We haven't got curtains yet and i am not sure if we will. Sunlight can be a problem (the open plan can be very bright in the am) but we want to see how the light works in the room before we put anything permanet up. I think curtains will ruin the feel of the open plan and i think interior blinds would do the same. I did not have any money for window treatments either. I am thinking if sun remains a problem external blinds might be the answer. However, we are considering putting up sails at the back which could address this problem.
Edited by katpaws, 02 May 2012 - 07:14 AM.
Posted 01 May 2012 - 11:28 AM
Our Builder did the legwork for the custom doors.
We chose aluminium as all our windows are aluminium but if your windows are currently timber I would definately choose timber so that they are the same.
Posted 01 May 2012 - 07:28 PM
Just from a different perspective. We have aluminum stacked doors with Crimsafe screens. Initially, DH wanted timber bifolds so you can see who was more persuasive
I like the look of bifolds but didn't want them in my own home from a practical perspective. I hate insects in the house and we live in an area with lots of mozzies (backs onto bush land and a creek) and flys (regional area near farms). I haven't seen any practical AND aesthetically pleasing way if integrating screens and bifold doors. I've seen the retractable ones but the mesh is not sturdy enough to withstand young children and pets. There are also stacked ones but they defeat the visual look of the bifold doors. So that ruled out bifolds.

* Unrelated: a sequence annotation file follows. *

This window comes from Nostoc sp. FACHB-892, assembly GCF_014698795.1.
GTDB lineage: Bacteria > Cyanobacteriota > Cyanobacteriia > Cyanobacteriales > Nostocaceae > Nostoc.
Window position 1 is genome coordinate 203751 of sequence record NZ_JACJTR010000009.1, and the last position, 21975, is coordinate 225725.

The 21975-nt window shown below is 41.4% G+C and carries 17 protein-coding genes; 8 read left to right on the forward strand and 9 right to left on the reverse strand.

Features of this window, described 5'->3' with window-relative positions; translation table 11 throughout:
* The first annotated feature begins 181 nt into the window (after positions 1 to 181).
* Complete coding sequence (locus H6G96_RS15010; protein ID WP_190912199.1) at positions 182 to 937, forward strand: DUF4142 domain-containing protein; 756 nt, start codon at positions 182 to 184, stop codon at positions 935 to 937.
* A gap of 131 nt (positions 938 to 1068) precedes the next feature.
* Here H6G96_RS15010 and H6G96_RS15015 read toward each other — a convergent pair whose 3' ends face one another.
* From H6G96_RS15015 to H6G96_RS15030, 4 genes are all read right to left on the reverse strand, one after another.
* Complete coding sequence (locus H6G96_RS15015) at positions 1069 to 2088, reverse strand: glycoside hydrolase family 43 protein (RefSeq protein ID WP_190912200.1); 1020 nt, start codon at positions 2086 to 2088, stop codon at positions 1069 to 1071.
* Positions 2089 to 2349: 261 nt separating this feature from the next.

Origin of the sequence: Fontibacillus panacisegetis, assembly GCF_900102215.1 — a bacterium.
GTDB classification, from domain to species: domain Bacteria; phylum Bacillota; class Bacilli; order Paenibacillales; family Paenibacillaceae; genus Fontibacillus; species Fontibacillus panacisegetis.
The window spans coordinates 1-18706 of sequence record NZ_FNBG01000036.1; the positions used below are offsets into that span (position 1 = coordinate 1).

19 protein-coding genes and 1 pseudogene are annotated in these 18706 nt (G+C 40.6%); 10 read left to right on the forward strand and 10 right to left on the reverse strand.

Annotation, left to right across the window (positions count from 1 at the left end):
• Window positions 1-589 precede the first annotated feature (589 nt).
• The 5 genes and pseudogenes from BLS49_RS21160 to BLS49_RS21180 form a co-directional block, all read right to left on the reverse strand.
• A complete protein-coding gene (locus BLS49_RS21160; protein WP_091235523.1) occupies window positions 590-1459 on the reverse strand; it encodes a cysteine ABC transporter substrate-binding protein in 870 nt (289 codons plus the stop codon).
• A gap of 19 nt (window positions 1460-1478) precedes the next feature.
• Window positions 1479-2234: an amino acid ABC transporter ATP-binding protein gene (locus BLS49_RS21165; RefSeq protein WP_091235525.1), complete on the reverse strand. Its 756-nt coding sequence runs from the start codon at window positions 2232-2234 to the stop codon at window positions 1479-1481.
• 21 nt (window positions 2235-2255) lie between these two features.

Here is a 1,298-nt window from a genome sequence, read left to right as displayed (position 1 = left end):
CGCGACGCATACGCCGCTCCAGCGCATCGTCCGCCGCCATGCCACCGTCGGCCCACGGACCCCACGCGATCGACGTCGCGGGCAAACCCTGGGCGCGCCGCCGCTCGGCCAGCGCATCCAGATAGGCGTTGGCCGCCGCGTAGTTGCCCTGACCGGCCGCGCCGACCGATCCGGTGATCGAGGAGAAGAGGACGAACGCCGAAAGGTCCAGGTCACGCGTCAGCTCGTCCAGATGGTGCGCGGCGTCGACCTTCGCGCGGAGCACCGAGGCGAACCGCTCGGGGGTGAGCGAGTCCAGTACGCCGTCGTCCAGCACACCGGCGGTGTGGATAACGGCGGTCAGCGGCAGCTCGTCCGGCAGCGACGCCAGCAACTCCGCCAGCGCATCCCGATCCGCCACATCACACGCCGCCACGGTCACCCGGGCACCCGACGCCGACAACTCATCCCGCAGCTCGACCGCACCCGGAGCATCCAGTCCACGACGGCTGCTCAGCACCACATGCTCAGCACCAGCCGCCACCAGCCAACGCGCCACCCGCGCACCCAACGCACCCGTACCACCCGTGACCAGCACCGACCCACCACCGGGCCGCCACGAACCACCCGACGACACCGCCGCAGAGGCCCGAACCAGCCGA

We went with stackers so that everything stacked back and we could have the uninterrupted aspect if we wanted. It feels light and airy and I am especially happy in summer when I can leave the house with the glass doors open, Crimsafe screens locked and not come home to a stuffy hot box. Ocassional my when we have a party, we will open everything up for that free flowing feel.
We went with aluminum over timber for the low maintenance. I do like the look of timber but the practicalities of living in an area with humid summers and damp winters meant that timber swells and doors and windows jam. We have friends who can't open their doors/windows during wet weather and just accept it as part and parcel of life. I'm a creature of habit and it would annoy me to no end having to change my routine based on the weather. Or not be able to air out the house. We went with a chunky aluminum frame that looks better than the ordinary ones. Ours are powder coated white and from the street, it looks very neat, tidy and inviting without the coldness usually associated with aluminum.
We have plantation shutters and roller blinds over our doors. They are built under a pelmet type recess so it still has that modern look with clean lines. The pelmet is made of timber, goes up to the ceiling and painted the same colour as the walls do it just blends in. I definitely wanted some sort of covers for privacy and to keep in the warmth.
Posted 01 May 2012 - 10:32 PM
We installed aluminum bifold doors leading from the kitchen into the alfresco. No fly screens but being in Melbourne this hasn't been a massive issue. We are able to install shade cloth blinds to enclose the alfresco area in later on anyway.
We went with aluminum to match our new aluminum windows & doors. We have the individual door & I wouldn't be without it, very handy as the kids are always in & out. We know people in the business so we only paid for materials. I know costs can vary massively between companies, so make sure you get a few different quotes, though the figures you provided are pretty on the ball for aluminum bi folds.
Posted 01 May 2012 - 10:54 PM
Ah yes now I see what you mean Lucy, thanks for the link!
Thanks Jane - wish we knew people in the business!! we'll get a few quotes when we work out exactly what we're after. Leaning towards wood but we'll see!
Thanks again everyone, given me lots to think about